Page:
|Define the term pharmacology
|the study of substances that interact with living systems through chemical processes
|How do substances interact with living things?
|by binding to regulatory molecules and activating or inhibiting normal body processes
|Define the term drug
|any substance that interacts with a molecule or protein that plays a regulatory role in living organisms
|Define the term poison
|drugs that have almost exclusively harmful effects
|Define the term toxins
|poisons of biological origin, usually synthesised by plants or animals
|Define the term receptor
|a specific molecule, usually a protein that interacts with a specific chemical causing a change in the receptor that produces a regulated function
|Define the term agonist
|any drug that binds to a receptor and activates the receptor mimics the natural ligand of the receptor
|What is the difference between agonists and antagonists?
|agonists initiate changes in cell function, producing effects of various types whereas the latter bind to the receptor without initiating such changes
|What happens when the ligand leaves the receptor?
|this usually deactivates the receptor and stops effect although some receptors are permanently activated even after ligand has gone (covalent change in receptor)
|Define the term partial agonist
|binds to receptor at active site but produces only a partial response, even when all receptors are occupied have intermediate efficacy so produce only submaximal effects
|Define the term efficacy
|the ability once bound to initiate changes that lead to effects the >effect the more efficacious the drug a.k.a intrinsic activity
|Define the term affinity
|tendency to bind to receptors
|What sort of affinity do partial agonists have for the receptor? Explain the effects of this
|lower affinity for receptor so don't bind as strongly as full agonist have reduced intrinsic activity occupies receptor so can prevent other agonists from binding
|Describe how a partial agonist binds to and activates the receptor
|binds to the receptor and activates it with a smaller shape change in the receptor that induces a partial receptor response
|Define the term pharmacologic antagonist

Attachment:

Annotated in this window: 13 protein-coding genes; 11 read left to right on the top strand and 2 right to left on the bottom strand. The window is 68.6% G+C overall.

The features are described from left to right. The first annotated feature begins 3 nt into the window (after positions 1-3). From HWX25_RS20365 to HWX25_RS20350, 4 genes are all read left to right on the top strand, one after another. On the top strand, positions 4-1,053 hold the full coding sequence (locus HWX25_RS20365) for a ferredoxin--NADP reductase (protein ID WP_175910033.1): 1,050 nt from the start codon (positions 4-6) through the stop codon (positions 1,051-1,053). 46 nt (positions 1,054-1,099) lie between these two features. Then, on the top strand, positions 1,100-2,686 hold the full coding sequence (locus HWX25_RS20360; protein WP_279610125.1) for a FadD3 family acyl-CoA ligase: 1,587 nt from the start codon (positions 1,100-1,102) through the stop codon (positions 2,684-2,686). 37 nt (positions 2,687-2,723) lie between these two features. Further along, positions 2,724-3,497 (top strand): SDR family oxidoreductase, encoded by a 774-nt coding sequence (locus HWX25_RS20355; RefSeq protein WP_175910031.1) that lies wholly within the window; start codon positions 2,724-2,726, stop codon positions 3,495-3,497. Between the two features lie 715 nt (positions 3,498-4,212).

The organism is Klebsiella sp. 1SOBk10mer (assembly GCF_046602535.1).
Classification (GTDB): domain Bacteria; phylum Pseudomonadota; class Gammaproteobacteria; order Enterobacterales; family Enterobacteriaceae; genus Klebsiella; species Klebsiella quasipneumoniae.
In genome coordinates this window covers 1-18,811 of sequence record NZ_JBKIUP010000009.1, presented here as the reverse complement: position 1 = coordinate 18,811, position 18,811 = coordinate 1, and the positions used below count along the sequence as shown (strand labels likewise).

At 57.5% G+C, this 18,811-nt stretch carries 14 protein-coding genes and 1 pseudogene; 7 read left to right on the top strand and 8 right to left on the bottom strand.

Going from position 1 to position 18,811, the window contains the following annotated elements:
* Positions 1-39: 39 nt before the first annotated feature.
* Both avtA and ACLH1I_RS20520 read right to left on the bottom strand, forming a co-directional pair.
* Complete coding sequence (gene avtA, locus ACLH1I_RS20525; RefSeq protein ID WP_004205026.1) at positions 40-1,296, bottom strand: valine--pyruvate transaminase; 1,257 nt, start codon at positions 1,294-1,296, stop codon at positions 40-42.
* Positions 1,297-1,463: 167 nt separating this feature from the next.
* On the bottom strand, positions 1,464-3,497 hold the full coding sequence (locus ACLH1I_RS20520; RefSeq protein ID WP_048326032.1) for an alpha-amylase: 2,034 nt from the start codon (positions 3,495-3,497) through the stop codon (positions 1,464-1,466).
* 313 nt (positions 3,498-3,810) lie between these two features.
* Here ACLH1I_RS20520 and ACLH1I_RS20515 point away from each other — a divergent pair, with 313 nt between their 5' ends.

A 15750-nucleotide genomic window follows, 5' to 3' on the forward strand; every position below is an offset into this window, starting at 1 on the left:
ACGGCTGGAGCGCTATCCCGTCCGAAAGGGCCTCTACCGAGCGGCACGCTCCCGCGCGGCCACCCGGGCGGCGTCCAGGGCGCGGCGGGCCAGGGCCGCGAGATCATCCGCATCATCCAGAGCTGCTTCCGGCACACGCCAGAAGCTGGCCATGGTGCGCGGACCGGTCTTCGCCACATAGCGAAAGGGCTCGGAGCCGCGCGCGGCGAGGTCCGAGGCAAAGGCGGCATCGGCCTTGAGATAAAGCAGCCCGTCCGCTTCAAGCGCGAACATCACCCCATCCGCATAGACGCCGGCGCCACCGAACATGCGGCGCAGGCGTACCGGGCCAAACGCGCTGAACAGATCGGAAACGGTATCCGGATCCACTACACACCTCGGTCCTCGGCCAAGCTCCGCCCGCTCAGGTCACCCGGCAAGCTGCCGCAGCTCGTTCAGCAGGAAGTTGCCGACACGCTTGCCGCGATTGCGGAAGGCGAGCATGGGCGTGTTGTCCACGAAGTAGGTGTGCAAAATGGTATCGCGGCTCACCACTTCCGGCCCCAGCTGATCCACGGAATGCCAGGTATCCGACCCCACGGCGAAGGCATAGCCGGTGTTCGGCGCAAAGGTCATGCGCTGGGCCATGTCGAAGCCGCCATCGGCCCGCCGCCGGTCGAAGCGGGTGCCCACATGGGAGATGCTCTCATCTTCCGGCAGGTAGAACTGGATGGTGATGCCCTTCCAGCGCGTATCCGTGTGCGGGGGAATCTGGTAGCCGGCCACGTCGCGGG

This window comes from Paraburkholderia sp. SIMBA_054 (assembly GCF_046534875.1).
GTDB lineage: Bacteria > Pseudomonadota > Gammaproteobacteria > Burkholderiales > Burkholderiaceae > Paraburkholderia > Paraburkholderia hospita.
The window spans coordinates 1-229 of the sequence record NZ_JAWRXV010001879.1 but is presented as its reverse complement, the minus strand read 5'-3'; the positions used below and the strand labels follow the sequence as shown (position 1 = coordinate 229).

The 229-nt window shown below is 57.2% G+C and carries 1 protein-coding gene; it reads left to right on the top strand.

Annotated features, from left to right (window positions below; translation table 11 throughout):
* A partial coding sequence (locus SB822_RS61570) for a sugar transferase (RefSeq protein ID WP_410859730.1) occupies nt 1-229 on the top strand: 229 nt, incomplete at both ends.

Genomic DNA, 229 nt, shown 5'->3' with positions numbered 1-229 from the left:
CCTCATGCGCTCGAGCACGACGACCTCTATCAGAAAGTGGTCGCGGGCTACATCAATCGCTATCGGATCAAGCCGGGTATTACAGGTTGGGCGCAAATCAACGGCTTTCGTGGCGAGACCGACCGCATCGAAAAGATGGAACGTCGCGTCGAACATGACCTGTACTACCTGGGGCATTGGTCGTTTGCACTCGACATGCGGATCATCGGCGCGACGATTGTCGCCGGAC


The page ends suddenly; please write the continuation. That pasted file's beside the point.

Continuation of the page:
|any drug that binds to a receptor and prevents activation of the receptor
|State the names of the four different types of pharmacologic antagonist
|competitive non-competitive chemical physiologic
|How does a competitive antagonist work?
|fits into lock but does not activate receptor and competes for binding site reduce agonist potency
|How does a non-competitive antagonist work?
|binds to a site that is not the agonist binding site modulates function of receptor reduce agonist efficacy
|How does a chemical antagonist work?
|binds directly to an agonist and prevents it binding to receptor
|What is a physiologic antagonist?
|when two substances have exactly opposite actions via different pathways
|What are the two ways drugs can be administered?
|oral or intravenous oral - absorption then distribution (enteric transport, enteric metabolism) intravenous - distribution (intravascular space, extravascular space, protein binding)
|What two processes follow the distribution of drugs in the body?
|metabolism and elimination metabolism - hepatic influx transport, phase I metabolism, phase II metabolism elimination - biliary excretion, intestinal excretion or renal excretion
|Define the terms enteric and efflux
|enteric - relating to or occurring in the intestines efflux - the flowing out of a substance or particle
|Define the terms intravascular and extravascular
|intravascular - situated or occurring within a blood vessel or blood vascular system extravascular - situated or occurring outside the vascular system